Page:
New Georgia abortion restrictions may be in doubt after a judge’s recent ruling blocked it from taking effect.
Fulton County Superior Court Judge Doris Downs on Friday halted a measure from taking effect in January that would prohibit most abortions after 20 weeks. She will rule later on the merits of the case.
The law, passed in the closing hours of this year’s legislative session, bans abortions beyond 20 weeks unless there are specific threats to the mother’s health or the fetus has a condition that means almost certain death after birth. It was the state Legislature’s most sweeping attempt to limit abortion in years.
It was quickly targeted by the Georgia branch of the American Civil Liberties Union, which filed a lawsuit seeking to overturn the law filed on behalf of three doctors. It claimed physicians would have to face the “untenable choice” of risking prison time to provide the care their patients seek.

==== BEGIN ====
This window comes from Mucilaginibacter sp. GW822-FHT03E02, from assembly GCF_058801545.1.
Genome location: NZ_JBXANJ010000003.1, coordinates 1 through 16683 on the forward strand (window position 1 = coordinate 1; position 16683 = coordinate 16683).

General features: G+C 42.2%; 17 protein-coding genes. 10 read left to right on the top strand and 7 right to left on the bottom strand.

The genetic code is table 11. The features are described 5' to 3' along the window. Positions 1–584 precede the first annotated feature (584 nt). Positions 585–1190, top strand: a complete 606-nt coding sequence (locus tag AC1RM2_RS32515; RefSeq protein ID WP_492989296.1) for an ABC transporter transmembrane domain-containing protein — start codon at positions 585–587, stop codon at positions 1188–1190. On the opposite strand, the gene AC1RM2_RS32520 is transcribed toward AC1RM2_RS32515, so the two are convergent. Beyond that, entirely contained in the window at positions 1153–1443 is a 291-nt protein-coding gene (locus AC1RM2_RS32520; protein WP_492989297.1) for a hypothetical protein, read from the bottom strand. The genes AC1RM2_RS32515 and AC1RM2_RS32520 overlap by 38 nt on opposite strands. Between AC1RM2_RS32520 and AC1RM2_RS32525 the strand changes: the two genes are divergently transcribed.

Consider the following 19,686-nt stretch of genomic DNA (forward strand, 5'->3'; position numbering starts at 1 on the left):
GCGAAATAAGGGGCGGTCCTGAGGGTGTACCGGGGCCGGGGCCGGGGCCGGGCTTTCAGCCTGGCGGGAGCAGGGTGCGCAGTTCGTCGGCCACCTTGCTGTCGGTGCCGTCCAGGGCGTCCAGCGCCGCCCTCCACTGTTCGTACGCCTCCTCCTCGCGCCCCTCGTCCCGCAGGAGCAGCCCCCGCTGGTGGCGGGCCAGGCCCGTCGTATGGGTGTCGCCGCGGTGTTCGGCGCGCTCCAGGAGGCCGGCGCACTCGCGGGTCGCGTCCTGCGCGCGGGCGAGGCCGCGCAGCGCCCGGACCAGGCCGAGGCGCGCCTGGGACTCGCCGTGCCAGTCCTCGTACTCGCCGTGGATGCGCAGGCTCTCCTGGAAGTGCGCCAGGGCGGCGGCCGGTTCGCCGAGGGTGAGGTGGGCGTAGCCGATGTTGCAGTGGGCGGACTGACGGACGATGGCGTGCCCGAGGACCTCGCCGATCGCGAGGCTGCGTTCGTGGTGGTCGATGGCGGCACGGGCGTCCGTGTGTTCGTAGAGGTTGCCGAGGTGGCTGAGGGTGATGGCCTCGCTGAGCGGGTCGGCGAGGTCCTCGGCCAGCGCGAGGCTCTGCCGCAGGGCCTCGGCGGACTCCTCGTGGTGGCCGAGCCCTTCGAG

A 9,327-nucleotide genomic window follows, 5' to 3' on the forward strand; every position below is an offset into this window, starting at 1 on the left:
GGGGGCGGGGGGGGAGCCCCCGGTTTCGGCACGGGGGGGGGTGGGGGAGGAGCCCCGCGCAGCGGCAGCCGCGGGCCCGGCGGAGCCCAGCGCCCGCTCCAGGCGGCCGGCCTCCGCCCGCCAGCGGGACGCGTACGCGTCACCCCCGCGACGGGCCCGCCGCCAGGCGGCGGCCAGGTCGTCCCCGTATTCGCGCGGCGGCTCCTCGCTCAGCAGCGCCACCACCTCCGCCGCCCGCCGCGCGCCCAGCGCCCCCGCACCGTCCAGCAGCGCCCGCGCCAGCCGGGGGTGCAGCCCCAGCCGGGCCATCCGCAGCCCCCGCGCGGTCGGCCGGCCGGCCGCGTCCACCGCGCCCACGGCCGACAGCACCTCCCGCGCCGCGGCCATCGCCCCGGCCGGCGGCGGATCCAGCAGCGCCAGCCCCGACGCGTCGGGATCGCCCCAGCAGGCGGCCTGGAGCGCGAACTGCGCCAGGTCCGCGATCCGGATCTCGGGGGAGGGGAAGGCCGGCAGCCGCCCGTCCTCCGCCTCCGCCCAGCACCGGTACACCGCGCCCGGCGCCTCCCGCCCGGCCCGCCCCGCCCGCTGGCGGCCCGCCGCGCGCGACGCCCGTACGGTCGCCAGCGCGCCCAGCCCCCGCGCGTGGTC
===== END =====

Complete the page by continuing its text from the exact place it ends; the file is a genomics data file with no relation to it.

Anti-abortion groups, meanwhile, welcomed the ACLU lawsuit as a potential stepping-stone to reverse the 1973 U.S. Supreme Court decision that legalized abortion. They say a fetus can feel pain at 20 weeks, therefore the state has an interest in protecting it. And state attorneys argued that blocking the law would defy the will of Georgia’s lawmakers.
The Georgia Attorney General’s office did not immediately comment on the judge’s ruling. Chad Brock, a staff attorney with the ACLU, said he was glad Downs halted the restrictions, if only temporarily, and urged lawmakers to pass new measures that would instead increase access to health services.
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